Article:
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Content archived on 2024-04-16



Direct ionisation studies including the measurement of accurate absolute cross sections for the triple differential (e,2e) ionisation cross section (TDCS) near to threshold, at intermediate energies and at very high energies have permitted quantitative comparisons with theories, some of which differ by large factors but have very similar form. The extension of measurements to noncoplanar scattering geometries has allowed detailed tests to theory, including separation of the contributions from singlet and triplet scattering. The important role of double scattering in the electron impact ionisation reaction, in which the incident electron scatters first from the nucleus and then from a target electron, which had been theoretically predicted, was experimentally investigated over a wide range of kinematics and energies and very accurately calculated. At relativistic energies, spin flip processes have been discovered to be important, in contrast to expectations. Cooperation between experimentalists and theoreticians is finally making clear the mechanisms for ionisation near to threshold, where various high energy approximations are inappropriate and the full 3-body coulomb problem must be considered.

Measurement of cross sections for ionisation in which the ion is left in an excited state have tested the theoretical understanding of correlated 2-electron processes. Also the effects of shape resonances on (e,2e) cross sections in molecules have been detected and measured for the first time.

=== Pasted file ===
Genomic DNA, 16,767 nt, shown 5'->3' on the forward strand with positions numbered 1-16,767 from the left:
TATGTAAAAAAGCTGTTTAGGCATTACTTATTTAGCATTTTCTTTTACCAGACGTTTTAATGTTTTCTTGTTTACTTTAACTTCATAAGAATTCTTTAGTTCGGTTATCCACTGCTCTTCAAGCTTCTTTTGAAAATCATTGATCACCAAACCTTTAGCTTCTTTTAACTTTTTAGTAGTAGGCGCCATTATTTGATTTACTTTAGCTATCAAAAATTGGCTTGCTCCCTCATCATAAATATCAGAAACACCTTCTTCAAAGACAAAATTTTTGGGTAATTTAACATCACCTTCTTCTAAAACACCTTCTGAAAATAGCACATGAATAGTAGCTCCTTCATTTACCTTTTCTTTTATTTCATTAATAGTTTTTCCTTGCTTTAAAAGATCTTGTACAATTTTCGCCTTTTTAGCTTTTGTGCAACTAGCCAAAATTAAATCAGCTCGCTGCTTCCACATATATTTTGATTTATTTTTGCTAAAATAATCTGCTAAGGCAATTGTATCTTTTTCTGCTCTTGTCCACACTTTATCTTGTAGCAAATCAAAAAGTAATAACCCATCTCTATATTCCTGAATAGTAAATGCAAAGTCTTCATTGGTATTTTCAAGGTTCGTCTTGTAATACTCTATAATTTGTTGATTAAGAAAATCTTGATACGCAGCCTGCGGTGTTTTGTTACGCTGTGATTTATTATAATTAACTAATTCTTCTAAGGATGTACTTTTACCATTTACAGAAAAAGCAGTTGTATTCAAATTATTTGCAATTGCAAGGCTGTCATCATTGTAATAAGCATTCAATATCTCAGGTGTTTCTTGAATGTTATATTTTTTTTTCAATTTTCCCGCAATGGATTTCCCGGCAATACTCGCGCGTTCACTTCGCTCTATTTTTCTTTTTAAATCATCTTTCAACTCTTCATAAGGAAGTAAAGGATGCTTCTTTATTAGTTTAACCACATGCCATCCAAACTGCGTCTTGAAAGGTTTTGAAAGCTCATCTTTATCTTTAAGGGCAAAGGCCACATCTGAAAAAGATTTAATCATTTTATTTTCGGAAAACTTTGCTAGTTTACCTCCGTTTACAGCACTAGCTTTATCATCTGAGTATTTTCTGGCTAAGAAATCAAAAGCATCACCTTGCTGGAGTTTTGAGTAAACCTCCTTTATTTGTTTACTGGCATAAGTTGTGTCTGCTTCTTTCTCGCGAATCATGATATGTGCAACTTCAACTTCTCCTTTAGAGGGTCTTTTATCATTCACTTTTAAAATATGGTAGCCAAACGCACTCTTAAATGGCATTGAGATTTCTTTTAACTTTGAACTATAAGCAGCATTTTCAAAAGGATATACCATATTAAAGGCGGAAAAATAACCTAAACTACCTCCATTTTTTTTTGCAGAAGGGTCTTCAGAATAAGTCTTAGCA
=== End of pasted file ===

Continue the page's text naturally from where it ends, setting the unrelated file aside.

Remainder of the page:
The investigation of photon or electron impact double ionisation phenomena has also taken great steps forward, experimentally and theoretically and absolute 5-fold differential cross sections for double ionisation (ie involving triple coincidence experiments) have been measured for the first time.

The effect of a strong laser field on the target (dressed states) and the ionisation reaction has been calculated in detail and is predicted to result in important measurable effects , opening up a new subfield for study.

Furthermore, a great deal of effort has been devoted to the development of multicoincidence, multiparameter data collection systems in order to increase the signal rates by an order of magnitude or more and hence permit inner shell and triple coincidence experiments which are presently infeasible, thus opening up new fields of investigation. The application of the (e,2e) method to the measurement of electronic states in solids is also being studied.
Extension of the former activities realized by french groups (RCP n. 784 -C.N.R.S.) during 1984-87. Realize and develop a structured collaboration with various exchanges and cooperations between several european groups involved in (e, 2e) coincidence techniques and their applications to physical and chemical studies (electronic subshell studies of atoms or molecules in gas phase, clusters, thin films, surfaces...). Contributions to plasma problems and ionisation mechanisms (single, multiple or laser-assisted) as complementary to photoionisation techniques.


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